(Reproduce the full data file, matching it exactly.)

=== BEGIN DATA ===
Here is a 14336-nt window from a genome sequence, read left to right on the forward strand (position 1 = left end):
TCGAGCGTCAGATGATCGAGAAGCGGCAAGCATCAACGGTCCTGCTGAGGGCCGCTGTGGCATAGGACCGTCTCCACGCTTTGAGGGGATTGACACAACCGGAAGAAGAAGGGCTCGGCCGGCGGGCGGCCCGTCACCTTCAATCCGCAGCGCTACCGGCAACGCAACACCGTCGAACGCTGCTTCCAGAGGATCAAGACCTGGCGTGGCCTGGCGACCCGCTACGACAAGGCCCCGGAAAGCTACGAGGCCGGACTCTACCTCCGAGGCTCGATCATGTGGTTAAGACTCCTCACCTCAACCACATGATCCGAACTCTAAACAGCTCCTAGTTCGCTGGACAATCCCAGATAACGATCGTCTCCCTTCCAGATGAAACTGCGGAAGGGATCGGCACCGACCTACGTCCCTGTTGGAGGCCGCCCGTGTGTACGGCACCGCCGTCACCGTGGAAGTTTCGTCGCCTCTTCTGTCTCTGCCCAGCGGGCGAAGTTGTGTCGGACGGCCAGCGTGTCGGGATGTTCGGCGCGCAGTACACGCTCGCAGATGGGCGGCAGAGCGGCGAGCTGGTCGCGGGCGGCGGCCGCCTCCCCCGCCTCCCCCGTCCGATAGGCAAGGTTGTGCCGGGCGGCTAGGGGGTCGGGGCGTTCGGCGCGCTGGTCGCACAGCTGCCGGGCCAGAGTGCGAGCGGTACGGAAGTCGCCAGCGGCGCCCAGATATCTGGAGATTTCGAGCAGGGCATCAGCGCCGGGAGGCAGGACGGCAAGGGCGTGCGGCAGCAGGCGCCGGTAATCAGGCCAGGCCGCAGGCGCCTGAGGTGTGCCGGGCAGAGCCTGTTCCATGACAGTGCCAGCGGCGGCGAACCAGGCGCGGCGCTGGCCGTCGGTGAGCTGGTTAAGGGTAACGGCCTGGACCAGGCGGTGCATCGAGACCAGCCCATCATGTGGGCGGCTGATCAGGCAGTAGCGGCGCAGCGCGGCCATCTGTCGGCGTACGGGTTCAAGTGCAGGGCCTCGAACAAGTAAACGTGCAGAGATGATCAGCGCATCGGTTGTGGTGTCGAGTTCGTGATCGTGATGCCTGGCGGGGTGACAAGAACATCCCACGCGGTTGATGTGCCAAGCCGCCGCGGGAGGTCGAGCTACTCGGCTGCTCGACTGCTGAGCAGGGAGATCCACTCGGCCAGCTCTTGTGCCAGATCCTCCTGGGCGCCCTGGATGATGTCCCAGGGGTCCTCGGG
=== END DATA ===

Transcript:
Here is a 14336-nt window from a genome sequence, read left to right on the forward strand (position 1 = left end):
TCGAGCGTCAGATGATCGAGAAGCGGCAAGCATCAACGGTCCTGCTGAGGGCCGCTGTGGCATAGGACCGTCTCCACGCTTTGAGGGGATTGACACAACCGGAAGAAGAAGGGCTCGGCCGGCGGGCGGCCCGTCACCTTCAATCCGCAGCGCTACCGGCAACGCAACACCGTCGAACGCTGCTTCCAGAGGATCAAGACCTGGCGTGGCCTGGCGACCCGCTACGACAAGGCCCCGGAAAGCTACGAGGCCGGACTCTACCTCCGAGGCTCGATCATGTGGTTAAGACTCCTCACCTCAACCACATGATCCGAACTCTAAACAGCTCCTAGTTCGCTGGACAATCCCAGATAACGATCGTCTCCCTTCCAGATGAAACTGCGGAAGGGATCGGCACCGACCTACGTCCCTGTTGGAGGCCGCCCGTGTGTACGGCACCGCCGTCACCGTGGAAGTTTCGTCGCCTCTTCTGTCTCTGCCCAGCGGGCGAAGTTGTGTCGGACGGCCAGCGTGTCGGGATGTTCGGCGCGCAGTACACGCTCGCAGATGGGCGGCAGAGCGGCGAGCTGGTCGCGGGCGGCGGCCGCCTCCCCCGCCTCCCCCGTCCGATAGGCAAGGTTGTGCCGGGCGGCTAGGGGGTCGGGGCGTTCGGCGCGCTGGTCGCACAGCTGCCGGGCCAGAGTGCGAGCGGTACGGAAGTCGCCAGCGGCGCCCAGATATCTGGAGATTTCGAGCAGGGCATCAGCGCCGGGAGGCAGGACGGCAAGGGCGTGCGGCAGCAGGCGCCGGTAATCAGGCCAGGCCGCAGGCGCCTGAGGTGTGCCGGGCAGAGCCTGTTCCATGACAGTGCCAGCGGCGGCGAACCAGGCGCGGCGCTGGCCGTCGGTGAGCTGGTTAAGGGTAACGGCCTGGACCAGGCGGTGCATCGAGACCAGCCCATCATGTGGGCGGCTGATCAGGCAGTAGCGGCGCAGCGCGGCCATCTGTCGGCGTACGGGTTCAAGTGCAGGGCCTCGAACAAGTAAACGTGCAGAGATGATCAGCGCATCGGTTGTGGTGTCGAGTTCGTGATCGTGATGCCTGGCGGGGTGACAAGAACATCCCACGCGGTTGATGTGCCAAGCCGCCGCGGGAGGTCGAGCTACTCGGCTGCTCGACTGCTGAGCAGGGAGATCCACTCGGCCAGCTCTTGTGCCAGATCCTCCTGGGCGCCCTGGATGATGTCCCAGGGGTCCTCGGG